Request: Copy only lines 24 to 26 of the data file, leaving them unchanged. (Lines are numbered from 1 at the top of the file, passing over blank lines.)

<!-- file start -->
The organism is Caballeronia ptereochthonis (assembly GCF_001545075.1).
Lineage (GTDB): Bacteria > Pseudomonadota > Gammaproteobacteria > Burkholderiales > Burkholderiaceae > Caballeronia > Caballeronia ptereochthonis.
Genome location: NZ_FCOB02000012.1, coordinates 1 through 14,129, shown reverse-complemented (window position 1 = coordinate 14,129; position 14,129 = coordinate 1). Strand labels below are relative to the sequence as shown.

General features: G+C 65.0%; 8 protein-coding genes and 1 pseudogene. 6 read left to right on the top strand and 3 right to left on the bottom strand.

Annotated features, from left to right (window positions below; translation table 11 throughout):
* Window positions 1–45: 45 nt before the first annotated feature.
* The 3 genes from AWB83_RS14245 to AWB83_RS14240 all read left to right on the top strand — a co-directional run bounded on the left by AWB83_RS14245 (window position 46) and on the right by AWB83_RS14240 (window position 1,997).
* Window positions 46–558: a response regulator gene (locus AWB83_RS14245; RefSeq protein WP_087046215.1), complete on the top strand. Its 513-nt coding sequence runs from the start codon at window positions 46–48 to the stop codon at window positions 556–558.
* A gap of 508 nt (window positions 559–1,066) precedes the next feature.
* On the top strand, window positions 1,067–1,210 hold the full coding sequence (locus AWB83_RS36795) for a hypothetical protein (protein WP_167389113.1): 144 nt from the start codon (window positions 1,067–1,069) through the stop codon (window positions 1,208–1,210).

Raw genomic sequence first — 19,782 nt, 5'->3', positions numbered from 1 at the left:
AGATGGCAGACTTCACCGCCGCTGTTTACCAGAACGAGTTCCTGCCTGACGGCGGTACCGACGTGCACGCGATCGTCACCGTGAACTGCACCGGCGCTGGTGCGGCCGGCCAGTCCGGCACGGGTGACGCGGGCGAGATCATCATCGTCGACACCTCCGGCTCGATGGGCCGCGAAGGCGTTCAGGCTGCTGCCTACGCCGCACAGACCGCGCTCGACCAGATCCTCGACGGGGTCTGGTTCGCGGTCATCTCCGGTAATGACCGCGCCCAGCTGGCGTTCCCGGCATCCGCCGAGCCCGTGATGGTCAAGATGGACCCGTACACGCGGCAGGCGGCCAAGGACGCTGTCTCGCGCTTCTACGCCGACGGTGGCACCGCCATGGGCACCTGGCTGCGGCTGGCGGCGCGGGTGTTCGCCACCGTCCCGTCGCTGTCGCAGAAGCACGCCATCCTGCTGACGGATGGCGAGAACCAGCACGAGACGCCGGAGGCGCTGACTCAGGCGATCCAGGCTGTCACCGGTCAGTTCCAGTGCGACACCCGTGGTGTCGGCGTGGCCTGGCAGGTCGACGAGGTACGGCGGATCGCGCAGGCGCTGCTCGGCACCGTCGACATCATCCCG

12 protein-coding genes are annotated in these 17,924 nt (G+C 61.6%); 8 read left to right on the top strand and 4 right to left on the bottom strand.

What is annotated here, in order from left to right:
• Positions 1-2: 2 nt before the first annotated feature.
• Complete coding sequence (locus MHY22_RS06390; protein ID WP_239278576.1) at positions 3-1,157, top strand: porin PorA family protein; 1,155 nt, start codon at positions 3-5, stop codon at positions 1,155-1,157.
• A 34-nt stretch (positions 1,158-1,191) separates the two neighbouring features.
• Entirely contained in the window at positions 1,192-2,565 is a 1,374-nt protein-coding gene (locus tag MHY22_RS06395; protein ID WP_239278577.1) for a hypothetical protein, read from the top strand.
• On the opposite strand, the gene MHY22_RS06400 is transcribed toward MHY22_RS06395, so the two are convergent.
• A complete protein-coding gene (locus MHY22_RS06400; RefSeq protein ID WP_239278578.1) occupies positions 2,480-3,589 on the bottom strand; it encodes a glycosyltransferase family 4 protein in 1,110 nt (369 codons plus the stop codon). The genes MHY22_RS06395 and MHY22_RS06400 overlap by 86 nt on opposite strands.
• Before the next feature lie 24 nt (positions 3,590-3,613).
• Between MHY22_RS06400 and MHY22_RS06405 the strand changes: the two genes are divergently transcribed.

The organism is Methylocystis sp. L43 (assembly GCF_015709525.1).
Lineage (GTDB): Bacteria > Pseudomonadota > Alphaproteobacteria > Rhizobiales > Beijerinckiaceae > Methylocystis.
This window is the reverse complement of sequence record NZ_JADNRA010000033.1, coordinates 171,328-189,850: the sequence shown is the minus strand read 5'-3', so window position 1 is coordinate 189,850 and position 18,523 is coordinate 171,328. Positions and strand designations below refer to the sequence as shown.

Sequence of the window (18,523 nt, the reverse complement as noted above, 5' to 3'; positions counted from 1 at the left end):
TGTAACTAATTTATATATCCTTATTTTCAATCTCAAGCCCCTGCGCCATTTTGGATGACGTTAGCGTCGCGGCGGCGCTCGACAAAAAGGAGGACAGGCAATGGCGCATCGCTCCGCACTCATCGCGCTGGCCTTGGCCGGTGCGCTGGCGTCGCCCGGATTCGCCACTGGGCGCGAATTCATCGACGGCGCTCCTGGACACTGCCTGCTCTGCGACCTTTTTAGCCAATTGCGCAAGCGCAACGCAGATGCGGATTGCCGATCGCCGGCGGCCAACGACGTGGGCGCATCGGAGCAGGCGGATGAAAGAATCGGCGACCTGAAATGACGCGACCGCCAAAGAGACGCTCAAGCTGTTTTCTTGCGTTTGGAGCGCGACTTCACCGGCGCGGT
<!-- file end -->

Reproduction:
Lineage (GTDB): Bacteria > Pseudomonadota > Alphaproteobacteria > Rhizobiales > Beijerinckiaceae > Methylocystis.
This window is the reverse complement of sequence record NZ_JADNRA010000033.1, coordinates 171,328-189,850: the sequence shown is the minus strand read 5'-3', so window position 1 is coordinate 189,850 and position 18,523 is coordinate 171,328. Positions and strand designations below refer to the sequence as shown.

Sequence of the window (18,523 nt, the reverse complement as noted above, 5' to 3'; positions counted from 1 at the left end):